While many believe this to be a hormonal condition, research in fact suggests that endo is linked to immune dysfunction rather than hormonal imbalances [1].

“Endometriosis is not like other period problems. It’s not a hormonal condition like PMS and PCOS. It’s affected by hormones, yes, but fundamentally endometriosis is a disease of immune dysfunction.” Lara Briden

Causative factors behind endometriosis

There are many moving parts to endometriosis, and it’s not as straightforward as a hormonal condition.

These are a few of the conditions that are commonly diagnosed alongside endo.


While estrogen doesn’t cause the disease, it stimulates the endometrial lesions causing them to proliferate. Estrogen can be especially potent when in the presence of a bacterial toxin called LPS (Lipopolysaccharide).

Interestingly, progesterone works to halt the proliferation of cells. However, endometrial lesions appear to be resistant to the effects of progesterone.

Bacterial toxins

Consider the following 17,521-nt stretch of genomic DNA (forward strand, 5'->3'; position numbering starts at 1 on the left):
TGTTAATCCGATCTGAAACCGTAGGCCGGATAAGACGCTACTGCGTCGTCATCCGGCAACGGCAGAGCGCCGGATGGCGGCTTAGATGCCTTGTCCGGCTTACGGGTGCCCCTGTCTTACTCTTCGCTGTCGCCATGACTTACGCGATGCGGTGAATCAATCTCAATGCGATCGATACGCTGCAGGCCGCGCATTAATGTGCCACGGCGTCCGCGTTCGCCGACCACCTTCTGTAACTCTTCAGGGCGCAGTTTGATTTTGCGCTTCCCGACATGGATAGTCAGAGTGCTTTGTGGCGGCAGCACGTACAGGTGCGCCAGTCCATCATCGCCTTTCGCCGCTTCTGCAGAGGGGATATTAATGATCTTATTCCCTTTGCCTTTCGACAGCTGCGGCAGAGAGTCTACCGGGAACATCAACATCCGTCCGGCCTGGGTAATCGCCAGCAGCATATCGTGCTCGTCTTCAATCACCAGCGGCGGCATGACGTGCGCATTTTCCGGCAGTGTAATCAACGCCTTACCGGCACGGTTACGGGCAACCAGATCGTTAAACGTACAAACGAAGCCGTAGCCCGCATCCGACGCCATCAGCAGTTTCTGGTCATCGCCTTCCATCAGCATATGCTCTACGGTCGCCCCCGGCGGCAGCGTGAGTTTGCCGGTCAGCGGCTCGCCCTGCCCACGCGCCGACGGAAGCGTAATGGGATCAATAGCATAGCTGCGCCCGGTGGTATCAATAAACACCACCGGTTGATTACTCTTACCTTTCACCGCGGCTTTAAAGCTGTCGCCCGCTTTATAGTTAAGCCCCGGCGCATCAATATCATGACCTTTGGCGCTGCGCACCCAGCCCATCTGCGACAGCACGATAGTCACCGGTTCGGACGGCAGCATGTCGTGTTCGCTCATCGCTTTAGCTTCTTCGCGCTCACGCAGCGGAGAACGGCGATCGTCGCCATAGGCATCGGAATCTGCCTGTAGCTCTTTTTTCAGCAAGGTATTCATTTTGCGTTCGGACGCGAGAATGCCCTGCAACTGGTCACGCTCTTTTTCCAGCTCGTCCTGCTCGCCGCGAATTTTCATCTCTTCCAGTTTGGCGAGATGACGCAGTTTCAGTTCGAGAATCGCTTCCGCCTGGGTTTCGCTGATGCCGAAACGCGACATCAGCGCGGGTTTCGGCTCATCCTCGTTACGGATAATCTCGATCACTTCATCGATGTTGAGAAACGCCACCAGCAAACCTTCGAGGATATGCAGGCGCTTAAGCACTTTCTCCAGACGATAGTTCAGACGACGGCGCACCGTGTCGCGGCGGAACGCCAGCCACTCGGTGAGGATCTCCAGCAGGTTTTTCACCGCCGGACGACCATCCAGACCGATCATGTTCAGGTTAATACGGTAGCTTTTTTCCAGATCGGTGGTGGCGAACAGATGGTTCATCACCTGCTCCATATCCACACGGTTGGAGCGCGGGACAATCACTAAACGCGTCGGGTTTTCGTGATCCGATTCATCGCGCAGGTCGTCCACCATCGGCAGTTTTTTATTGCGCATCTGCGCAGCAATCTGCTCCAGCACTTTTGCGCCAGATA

We are more bacteria than human; when it’s in balance, it plays an essential role in keeping us functioning. But when bacteria are out of balance, often referred to as dysbiosis, it can cause an array of negative effects on our health.

Specifically, a bacterial toxin known as lipopolysaccharide or LPS disrupts macrophages, altering the immune system and allowing the proliferation of endometrial cells.

Where does LPS come from? Both our gut and vaginal microbiome house this bacteria.

Conditions like leaky gut allow this bacteria to escape the confines of our colon and spread systematically, and from the vaginal microbiome, it relocates into the uterine lining [2].

A 2019 study confirmed that LPS promotes the development of the early stages of endometriotic lesions [3].

Pesticides and environmental toxins

Studies have found that early life exposure and chronic ongoing exposure to environmental toxins and pesticides may be a causative factors behind endometriosis [4].

These chemicals can cause epigenetic changes that lead to disease states. Furthermore, your mother or grandmother’s exposure to these toxins may also be passed down genetically.

Dysfunctional endocannabinoid system (ECS)

When the ECS is functioning correctly, it should be able to regulate the immune system to cause apoptosis (cell death) of the stray endometrial cells and halt proliferation.